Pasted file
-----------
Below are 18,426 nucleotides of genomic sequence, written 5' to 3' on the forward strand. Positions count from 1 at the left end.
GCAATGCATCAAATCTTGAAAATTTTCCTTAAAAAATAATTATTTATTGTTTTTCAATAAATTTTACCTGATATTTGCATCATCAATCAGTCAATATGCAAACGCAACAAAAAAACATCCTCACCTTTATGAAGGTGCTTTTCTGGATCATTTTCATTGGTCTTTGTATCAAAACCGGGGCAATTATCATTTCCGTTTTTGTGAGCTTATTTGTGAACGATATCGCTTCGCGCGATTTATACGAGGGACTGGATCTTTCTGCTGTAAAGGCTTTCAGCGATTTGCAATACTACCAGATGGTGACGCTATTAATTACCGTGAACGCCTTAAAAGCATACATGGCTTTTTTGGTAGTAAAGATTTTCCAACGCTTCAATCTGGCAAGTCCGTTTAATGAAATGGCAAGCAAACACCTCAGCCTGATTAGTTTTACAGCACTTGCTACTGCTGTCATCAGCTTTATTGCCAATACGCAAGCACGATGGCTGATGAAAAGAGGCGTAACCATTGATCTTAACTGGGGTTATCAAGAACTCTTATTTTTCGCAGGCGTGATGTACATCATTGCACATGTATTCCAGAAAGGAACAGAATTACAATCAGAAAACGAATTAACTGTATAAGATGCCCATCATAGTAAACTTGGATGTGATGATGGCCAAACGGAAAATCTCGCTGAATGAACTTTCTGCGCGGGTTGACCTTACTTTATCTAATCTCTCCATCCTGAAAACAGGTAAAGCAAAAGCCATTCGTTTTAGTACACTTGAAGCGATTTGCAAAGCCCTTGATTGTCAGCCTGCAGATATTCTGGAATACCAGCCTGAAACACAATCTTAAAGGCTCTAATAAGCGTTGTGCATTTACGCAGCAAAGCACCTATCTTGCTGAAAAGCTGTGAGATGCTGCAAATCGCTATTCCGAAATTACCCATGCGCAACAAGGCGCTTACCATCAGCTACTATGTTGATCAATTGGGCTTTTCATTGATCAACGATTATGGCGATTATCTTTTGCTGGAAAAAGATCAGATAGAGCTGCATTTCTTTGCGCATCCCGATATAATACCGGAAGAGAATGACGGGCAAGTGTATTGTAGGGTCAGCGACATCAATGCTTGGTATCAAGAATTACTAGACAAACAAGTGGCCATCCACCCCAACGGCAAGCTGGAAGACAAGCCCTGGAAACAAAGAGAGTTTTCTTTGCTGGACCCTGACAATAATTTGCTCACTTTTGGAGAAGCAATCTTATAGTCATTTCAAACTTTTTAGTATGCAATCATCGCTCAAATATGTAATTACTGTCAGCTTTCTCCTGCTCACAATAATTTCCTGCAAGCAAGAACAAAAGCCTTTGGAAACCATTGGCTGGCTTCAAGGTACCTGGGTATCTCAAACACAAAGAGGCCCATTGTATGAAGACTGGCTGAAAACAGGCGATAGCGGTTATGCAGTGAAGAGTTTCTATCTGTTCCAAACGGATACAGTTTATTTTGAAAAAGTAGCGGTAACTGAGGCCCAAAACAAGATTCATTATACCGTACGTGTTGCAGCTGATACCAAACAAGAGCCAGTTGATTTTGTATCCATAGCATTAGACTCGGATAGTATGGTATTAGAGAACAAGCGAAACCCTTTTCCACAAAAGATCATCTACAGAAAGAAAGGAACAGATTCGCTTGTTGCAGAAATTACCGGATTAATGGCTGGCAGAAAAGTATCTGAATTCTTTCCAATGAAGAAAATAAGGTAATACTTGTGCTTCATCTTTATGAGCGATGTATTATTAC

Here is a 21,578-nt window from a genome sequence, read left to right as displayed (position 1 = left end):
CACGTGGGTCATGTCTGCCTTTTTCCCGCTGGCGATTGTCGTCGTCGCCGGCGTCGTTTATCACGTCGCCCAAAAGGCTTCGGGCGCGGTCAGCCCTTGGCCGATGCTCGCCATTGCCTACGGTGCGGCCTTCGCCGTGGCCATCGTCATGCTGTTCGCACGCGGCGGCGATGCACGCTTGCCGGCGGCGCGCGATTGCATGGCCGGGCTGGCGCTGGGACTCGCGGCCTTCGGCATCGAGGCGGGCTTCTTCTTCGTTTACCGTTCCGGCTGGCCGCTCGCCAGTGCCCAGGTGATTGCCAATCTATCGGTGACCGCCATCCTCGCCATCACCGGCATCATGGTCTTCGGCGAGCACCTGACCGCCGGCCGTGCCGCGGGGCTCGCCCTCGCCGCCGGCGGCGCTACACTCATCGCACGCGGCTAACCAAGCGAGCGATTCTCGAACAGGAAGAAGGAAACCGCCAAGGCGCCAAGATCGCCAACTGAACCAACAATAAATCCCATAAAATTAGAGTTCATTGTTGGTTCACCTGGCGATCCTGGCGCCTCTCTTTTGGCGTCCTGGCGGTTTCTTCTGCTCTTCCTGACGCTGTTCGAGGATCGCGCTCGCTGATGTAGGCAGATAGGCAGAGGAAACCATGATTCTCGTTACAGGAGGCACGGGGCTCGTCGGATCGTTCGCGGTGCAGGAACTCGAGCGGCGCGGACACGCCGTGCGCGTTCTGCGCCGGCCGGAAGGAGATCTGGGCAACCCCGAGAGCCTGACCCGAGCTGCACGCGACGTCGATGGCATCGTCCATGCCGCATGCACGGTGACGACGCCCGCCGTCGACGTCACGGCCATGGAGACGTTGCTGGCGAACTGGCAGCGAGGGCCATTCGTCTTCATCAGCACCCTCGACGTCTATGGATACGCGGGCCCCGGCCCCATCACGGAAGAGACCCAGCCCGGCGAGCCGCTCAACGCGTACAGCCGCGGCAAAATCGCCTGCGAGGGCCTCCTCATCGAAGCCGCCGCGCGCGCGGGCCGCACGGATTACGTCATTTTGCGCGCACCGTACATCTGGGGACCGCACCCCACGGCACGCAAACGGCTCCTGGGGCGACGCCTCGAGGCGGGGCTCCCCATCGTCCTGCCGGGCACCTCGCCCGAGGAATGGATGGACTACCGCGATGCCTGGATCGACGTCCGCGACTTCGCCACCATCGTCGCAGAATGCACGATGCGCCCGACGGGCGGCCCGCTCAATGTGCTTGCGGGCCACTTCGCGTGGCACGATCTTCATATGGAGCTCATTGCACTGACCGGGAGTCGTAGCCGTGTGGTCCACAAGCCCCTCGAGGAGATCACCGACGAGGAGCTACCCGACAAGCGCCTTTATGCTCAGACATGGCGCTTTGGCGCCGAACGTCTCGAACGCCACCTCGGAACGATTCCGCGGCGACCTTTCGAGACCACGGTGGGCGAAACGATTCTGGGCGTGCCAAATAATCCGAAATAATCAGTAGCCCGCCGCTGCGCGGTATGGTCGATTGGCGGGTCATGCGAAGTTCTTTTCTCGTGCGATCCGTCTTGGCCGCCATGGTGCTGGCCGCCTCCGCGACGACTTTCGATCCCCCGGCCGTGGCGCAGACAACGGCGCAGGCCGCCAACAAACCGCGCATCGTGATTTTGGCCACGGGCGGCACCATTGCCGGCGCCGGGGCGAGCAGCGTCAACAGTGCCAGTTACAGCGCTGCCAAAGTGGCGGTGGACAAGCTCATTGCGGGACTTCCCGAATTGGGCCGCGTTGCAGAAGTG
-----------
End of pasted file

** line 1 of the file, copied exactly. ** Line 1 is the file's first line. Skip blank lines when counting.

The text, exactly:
Below are 18,426 nucleotides of genomic sequence, written 5' to 3' on the forward strand. Positions count from 1 at the left end.